With zero energy buildings emerging as the new norm, there’s no doubt that the state of California is leading the way in building energy efficiency. That being said, local ordinances and jurisdictions across the country are choosing to adopt and enforce energy standards for new construction, additions, and alterations that exceed their statewide standards. With mounting concerns over energy consumption, it’s becoming clear that energy efficient homes and buildings are a top priority for more and more regions nationwide.
One Step Ahead
San Francisco, Palo Alto and San Mateo all have approved local energy standards that exceed the 2016 Building Energy Code, and excel in energy efficiency and renewable energy. The city of San Francisco, for example, established its own city building code requiring all residential buildings to be 10% more efficient than the state mandated Title 24 Energy Efficiency Standards. And the first of its kind globally, the city of Santa Monica approved an ordinance requiring all new residential construction to be net zero energy buildings.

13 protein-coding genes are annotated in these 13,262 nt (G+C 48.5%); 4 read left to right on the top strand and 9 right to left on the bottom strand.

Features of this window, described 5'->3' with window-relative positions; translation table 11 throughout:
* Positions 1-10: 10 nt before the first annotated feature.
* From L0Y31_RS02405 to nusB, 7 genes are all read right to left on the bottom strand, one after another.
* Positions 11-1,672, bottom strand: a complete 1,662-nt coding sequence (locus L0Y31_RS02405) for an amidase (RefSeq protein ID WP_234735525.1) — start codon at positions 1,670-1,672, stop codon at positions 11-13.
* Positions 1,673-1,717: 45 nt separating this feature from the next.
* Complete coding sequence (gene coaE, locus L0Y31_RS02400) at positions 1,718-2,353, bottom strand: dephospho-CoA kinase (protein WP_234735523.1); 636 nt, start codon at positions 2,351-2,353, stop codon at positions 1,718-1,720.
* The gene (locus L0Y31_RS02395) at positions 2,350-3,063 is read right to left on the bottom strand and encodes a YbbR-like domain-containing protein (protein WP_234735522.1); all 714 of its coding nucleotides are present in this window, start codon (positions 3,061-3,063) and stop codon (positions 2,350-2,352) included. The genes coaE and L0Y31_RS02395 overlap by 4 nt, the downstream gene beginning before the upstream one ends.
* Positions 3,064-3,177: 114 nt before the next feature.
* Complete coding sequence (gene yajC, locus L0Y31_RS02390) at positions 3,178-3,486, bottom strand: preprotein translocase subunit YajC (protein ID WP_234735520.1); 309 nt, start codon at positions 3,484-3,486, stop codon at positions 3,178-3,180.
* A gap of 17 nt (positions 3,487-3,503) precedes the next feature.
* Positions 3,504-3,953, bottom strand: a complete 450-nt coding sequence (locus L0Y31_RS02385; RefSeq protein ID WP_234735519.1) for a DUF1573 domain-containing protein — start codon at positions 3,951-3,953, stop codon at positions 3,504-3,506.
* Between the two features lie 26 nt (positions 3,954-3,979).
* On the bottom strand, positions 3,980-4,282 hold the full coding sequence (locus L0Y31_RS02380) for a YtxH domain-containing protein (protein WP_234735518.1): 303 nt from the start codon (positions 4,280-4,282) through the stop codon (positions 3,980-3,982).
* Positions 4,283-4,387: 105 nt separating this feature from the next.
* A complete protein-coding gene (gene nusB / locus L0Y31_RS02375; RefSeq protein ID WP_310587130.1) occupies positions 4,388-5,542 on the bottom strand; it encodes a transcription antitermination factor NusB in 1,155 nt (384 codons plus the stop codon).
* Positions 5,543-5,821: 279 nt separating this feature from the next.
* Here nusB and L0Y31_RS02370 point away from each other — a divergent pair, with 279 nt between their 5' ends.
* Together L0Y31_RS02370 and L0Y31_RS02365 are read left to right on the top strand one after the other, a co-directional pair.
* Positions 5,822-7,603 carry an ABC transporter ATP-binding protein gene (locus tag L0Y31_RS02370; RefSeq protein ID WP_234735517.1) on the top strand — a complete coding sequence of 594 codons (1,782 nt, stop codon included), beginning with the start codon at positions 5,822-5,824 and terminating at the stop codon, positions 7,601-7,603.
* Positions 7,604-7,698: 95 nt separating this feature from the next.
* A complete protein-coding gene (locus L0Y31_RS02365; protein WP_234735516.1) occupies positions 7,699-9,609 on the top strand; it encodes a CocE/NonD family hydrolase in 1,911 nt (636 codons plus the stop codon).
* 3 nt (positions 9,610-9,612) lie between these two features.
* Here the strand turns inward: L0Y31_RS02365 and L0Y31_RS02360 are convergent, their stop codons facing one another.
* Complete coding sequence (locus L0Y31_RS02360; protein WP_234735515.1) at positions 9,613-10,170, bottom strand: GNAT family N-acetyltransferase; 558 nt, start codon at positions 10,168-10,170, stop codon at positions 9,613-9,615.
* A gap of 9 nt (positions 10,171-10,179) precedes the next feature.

Beyond California, the International Energy Conservation Code (IECC), the International Residential Code (IRC), and the International Building Code (IBC) are most commonly adopted by states and local jurisdictions to establish minimum energy efficiency requirements.
But this is where compliance and enforcement gets complicated across a region! Let’s take the state of Colorado for example.
Per the American Council for an Energy-Efficient Economy, “Colorado is a home rule state with a voluntary building code for residential and commercial construction.”